I assume back when gary did this d6's were some of the only dice they had. now we have so many I don't even know all the variables... but you can make a system roll 3d8, or 3d10, or even 3d12. I remember Darksun had you roll 5d4...

but you can see at least 1 poster wont play a system of D&D (or adjacent) that changed to just modifier.
 

HammerMan

Legend
With feats (specifically, the half-ASI feats) you need some scale that isn't just the integers -x to +y, because the half-steps still mean something.
thats a good one... you can also add that we have races that add +1 to a stat too (so sometimes +1 mod sometimes not) but again do you need that? I don't know... but we have them for tradition.

Heck the names of the stats... is Wisdom and Charisma in 5e the same as they were in 1978?

if you rename them Muscle, agility, health, intellect, perception, personality would you even notice... would it matter. At least twice in the games lifetime we changed the order they appear, but I always think of them as the order 2e did them.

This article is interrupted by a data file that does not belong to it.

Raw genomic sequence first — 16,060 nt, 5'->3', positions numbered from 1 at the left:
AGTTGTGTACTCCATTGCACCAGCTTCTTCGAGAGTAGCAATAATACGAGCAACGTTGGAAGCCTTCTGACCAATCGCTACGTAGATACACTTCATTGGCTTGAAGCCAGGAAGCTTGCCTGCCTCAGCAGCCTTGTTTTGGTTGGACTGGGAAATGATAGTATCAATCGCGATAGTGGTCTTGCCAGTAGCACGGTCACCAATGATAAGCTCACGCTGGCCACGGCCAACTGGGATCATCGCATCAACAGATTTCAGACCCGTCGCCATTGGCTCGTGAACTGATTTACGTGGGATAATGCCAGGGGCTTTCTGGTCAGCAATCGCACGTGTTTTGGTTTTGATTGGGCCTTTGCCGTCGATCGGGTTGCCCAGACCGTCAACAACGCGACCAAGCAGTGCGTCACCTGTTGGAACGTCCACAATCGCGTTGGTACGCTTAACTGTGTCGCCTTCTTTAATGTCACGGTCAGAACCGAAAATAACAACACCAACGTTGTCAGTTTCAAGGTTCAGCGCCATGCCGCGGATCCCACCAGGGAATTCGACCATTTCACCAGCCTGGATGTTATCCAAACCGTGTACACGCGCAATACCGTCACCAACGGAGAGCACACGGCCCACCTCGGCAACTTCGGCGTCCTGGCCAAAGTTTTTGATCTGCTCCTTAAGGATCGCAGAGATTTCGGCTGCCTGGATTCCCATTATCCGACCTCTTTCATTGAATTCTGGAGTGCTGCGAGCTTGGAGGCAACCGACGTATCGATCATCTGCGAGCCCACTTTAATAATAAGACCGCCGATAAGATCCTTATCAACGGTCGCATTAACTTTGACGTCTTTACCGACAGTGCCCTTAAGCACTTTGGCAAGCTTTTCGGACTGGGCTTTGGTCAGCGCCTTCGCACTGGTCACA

Umbran

Mod Squad
Staff member
thats a good one... you can also add that we have races that add +1 to a stat too (so sometimes +1 mod sometimes not) but again do you need that? I don't know... but we have them for tradition.

So, "do you need that" is not the question*.

The point is that there is design space in the half-steps that the game actually uses for things. It is not there only for sake of tradition - in fact, in terms of "tradition" using that space only dates to 3e. Much traditional D&D was played without using this space. So, you could actually say that prior to 3e, the scale was only for tradition, but now it has mechanical relevance.